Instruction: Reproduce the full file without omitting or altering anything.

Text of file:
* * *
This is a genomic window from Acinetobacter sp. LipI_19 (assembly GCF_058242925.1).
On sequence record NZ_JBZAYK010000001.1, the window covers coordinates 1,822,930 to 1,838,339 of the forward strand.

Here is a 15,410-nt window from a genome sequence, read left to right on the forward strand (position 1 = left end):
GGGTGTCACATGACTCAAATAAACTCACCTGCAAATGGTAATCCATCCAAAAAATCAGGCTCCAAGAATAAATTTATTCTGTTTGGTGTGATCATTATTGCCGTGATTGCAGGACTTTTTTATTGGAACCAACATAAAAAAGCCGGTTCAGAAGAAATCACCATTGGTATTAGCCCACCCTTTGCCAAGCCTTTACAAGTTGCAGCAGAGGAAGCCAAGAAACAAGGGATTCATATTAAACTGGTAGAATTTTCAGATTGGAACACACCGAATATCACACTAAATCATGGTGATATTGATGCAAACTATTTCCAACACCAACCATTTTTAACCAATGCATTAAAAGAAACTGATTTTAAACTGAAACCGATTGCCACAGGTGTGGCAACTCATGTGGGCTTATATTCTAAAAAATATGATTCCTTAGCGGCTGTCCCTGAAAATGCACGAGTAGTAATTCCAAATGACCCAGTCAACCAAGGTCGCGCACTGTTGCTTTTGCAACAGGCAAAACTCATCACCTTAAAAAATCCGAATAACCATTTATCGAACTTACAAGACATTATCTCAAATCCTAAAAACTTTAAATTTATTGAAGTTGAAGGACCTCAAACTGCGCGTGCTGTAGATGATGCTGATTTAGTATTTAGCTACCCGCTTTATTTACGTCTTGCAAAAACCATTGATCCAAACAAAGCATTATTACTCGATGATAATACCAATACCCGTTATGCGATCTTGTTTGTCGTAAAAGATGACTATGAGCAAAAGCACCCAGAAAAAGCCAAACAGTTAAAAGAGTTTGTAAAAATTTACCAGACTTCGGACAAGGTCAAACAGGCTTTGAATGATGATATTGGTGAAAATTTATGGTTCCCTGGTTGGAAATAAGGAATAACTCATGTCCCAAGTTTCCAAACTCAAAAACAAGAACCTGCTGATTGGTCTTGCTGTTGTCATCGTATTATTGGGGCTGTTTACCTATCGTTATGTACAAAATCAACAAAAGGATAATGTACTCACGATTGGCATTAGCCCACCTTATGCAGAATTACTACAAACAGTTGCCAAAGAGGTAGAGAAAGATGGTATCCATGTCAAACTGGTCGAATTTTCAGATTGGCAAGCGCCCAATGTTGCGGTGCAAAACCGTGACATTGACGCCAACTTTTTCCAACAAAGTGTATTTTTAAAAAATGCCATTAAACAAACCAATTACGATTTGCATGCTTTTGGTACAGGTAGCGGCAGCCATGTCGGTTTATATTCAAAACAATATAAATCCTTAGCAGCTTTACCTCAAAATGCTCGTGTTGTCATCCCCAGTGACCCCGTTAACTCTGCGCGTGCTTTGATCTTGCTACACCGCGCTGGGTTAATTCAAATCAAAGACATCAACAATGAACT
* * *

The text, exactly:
This is a genomic window from Acinetobacter sp. LipI_19 (assembly GCF_058242925.1).
On sequence record NZ_JBZAYK010000001.1, the window covers coordinates 1,822,930 to 1,838,339 of the forward strand.

Here is a 15,410-nt window from a genome sequence, read left to right on the forward strand (position 1 = left end):
GGGTGTCACATGACTCAAATAAACTCACCTGCAAATGGTAATCCATCCAAAAAATCAGGCTCCAAGAATAAATTTATTCTGTTTGGTGTGATCATTATTGCCGTGATTGCAGGACTTTTTTATTGGAACCAACATAAAAAAGCCGGTTCAGAAGAAATCACCATTGGTATTAGCCCACCCTTTGCCAAGCCTTTACAAGTTGCAGCAGAGGAAGCCAAGAAACAAGGGATTCATATTAAACTGGTAGAATTTTCAGATTGGAACACACCGAATATCACACTAAATCATGGTGATATTGATGCAAACTATTTCCAACACCAACCATTTTTAACCAATGCATTAAAAGAAACTGATTTTAAACTGAAACCGATTGCCACAGGTGTGGCAACTCATGTGGGCTTATATTCTAAAAAATATGATTCCTTAGCGGCTGTCCCTGAAAATGCACGAGTAGTAATTCCAAATGACCCAGTCAACCAAGGTCGCGCACTGTTGCTTTTGCAACAGGCAAAACTCATCACCTTAAAAAATCCGAATAACCATTTATCGAACTTACAAGACATTATCTCAAATCCTAAAAACTTTAAATTTATTGAAGTTGAAGGACCTCAAACTGCGCGTGCTGTAGATGATGCTGATTTAGTATTTAGCTACCCGCTTTATTTACGTCTTGCAAAAACCATTGATCCAAACAAAGCATTATTACTCGATGATAATACCAATACCCGTTATGCGATCTTGTTTGTCGTAAAAGATGACTATGAGCAAAAGCACCCAGAAAAAGCCAAACAGTTAAAAGAGTTTGTAAAAATTTACCAGACTTCGGACAAGGTCAAACAGGCTTTGAATGATGATATTGGTGAAAATTTATGGTTCCCTGGTTGGAAATAAGGAATAACTCATGTCCCAAGTTTCCAAACTCAAAAACAAGAACCTGCTGATTGGTCTTGCTGTTGTCATCGTATTATTGGGGCTGTTTACCTATCGTTATGTACAAAATCAACAAAAGGATAATGTACTCACGATTGGCATTAGCCCACCTTATGCAGAATTACTACAAACAGTTGCCAAAGAGGTAGAGAAAGATGGTATCCATGTCAAACTGGTCGAATTTTCAGATTGGCAAGCGCCCAATGTTGCGGTGCAAAACCGTGACATTGACGCCAACTTTTTCCAACAAAGTGTATTTTTAAAAAATGCCATTAAACAAACCAATTACGATTTGCATGCTTTTGGTACAGGTAGCGGCAGCCATGTCGGTTTATATTCAAAACAATATAAATCCTTAGCAGCTTTACCTCAAAATGCTCGTGTTGTCATCCCCAGTGACCCCGTTAACTCTGCGCGTGCTTTGATCTTGCTACACCGCGCTGGGTTAATTCAAATCAAAGACATCAACAATGAACT